One part of the challenged law banned a category of semiautomatic rifles, including the AR 15.  Functionally this rifle is just like countless repeating rifles that have not raised the ire of legislatures.  But based on its styling (it looks like the military M-16) it is perennially on the wish list of guns that should be banned.  There are millions of AR-15s in the civilian inventory.  This is one of the unintended consequences of the now expired 1994 Federal Assault Weapons Ban, which in the same breath banned the AR-15 (and a variety of other guns) and blessed functionally identical guns like the Ruger Mini 14 and cosmetically modified post-ban AR-15’s (e.g., the same guns minus the superfluous flash suppressors, adjustable stocks and bayonet lugs).

Both the majority and the dissent acknowledge that the AR-15 is a gun in common use.  How they proceed from there is illuminating.  The dissent treats common use as a solid liberty-protecting standard.  Guns in common use cannot be banned.

For the majority, acknowledging the AR-15 as a gun in common use is just a rhetorical lead-in to the burgeoning two stage standard of review.  The court found that the D.C. law did in fact burden a core Second Amendment concern.  But at stage two it determined that the ban does not “substantially burden”  the right to self-defense (people could still have handguns and many other long guns).

This reasoning is not derived from Heller and it is interesting to speculate what else would pass muster under this approach.  Pushed hard, it would seem to allow very broad gun bans as long as some core self-defense guns remained legal.  That is not terribly far from the District’s back up argument in Heller (rejected by the majority of the Supreme Court) that there was an implicit self-defense exception to the original D.C. law which required long guns to be kept disassembled and unloaded.  It also hews closer to the balancing approach offered by Justice Breyer’s dissent than to the decision of the Heller majority.

Heller II is instructive on a level beyond the Second Amendment.  It offers an illuminating comparison of decision-making under scrutiny analysis versus a more objectively testable, liberty-protecting standard.   Courts might attempt to manipulate “common use” and we could fight about precisely what the functional, numerical or ballistic thresholds should be.  But those questions are testable within boundaries that courts ultimately cannot escape.  It is the kind of standard that puts clear limits on government and constrains judges.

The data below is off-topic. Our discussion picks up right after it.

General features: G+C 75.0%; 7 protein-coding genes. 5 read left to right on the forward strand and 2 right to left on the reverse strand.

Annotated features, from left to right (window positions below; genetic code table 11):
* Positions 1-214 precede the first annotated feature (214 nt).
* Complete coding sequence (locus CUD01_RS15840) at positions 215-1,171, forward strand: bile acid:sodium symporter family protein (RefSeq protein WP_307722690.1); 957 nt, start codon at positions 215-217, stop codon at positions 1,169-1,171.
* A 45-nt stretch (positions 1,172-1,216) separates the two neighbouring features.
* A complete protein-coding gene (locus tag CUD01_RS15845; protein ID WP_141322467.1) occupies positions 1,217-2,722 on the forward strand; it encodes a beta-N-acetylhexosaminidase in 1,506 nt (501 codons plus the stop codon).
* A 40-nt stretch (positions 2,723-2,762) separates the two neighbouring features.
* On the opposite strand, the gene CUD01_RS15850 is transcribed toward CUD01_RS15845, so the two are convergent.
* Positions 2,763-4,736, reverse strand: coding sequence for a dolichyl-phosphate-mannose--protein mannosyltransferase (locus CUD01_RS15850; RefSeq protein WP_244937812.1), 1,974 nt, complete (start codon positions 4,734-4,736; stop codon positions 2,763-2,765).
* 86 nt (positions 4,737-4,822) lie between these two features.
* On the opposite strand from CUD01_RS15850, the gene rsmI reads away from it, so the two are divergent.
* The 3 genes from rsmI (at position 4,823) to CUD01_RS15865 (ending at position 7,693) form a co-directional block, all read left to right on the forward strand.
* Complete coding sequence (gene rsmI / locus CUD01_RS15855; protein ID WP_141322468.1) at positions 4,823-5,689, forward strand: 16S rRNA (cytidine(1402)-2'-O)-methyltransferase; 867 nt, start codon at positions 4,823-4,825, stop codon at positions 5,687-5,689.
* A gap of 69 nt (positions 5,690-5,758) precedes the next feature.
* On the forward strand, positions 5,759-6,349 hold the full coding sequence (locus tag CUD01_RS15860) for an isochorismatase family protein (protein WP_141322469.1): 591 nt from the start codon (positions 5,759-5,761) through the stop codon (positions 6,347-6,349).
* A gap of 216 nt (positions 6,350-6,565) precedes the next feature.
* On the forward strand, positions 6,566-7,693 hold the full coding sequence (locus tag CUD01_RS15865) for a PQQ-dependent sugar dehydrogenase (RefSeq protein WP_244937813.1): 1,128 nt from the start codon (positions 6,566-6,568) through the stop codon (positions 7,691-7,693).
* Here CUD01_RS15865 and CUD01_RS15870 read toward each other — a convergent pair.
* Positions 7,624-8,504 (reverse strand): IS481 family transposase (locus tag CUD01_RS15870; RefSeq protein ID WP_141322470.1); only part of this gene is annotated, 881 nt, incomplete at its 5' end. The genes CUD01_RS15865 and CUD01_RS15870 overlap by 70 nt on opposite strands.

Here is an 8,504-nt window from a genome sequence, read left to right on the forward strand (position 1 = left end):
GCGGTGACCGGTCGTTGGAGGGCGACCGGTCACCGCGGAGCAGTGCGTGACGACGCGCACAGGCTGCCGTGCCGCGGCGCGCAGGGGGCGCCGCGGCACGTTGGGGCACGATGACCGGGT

For contrast, consider the scrutiny analysis under the second stage of the burgeoning standard.  The range of judicial discretion here is remarkable.   The level of scrutiny courts choose to apply is largely outcome determinative and there are no evident restrictions on what level of scrutiny courts can select (except for the consensus that the open pipe of “rational basis” would be insufficient).   In fact, the standard seems to allow courts to create from whole cloth previously unexpressed levels of scrutiny.  For example, the Sixth Circuit has applied “not quite strict scrutiny” to a Second Amendment case.  Evidently this is something more demanding than intermediate scrutiny.  Why this level and not something else?  Who knows?  And from judge to judge, case to case, what do these filters demand?  Who is to say?

Scrutiny analysis may be inevitable in cases about how much friction government can apply to the right to arms.  And scrutiny analysis is less problematic here because the question is one of incremental burden rather than full consumption of the right.  But for flat ban questions where the right to own the gun is fully consumed, scrutiny analysis is much more problematic.  Worse, it blatantly defies Heller, which provides  the objectively testable alternative of common use for deciding such questions.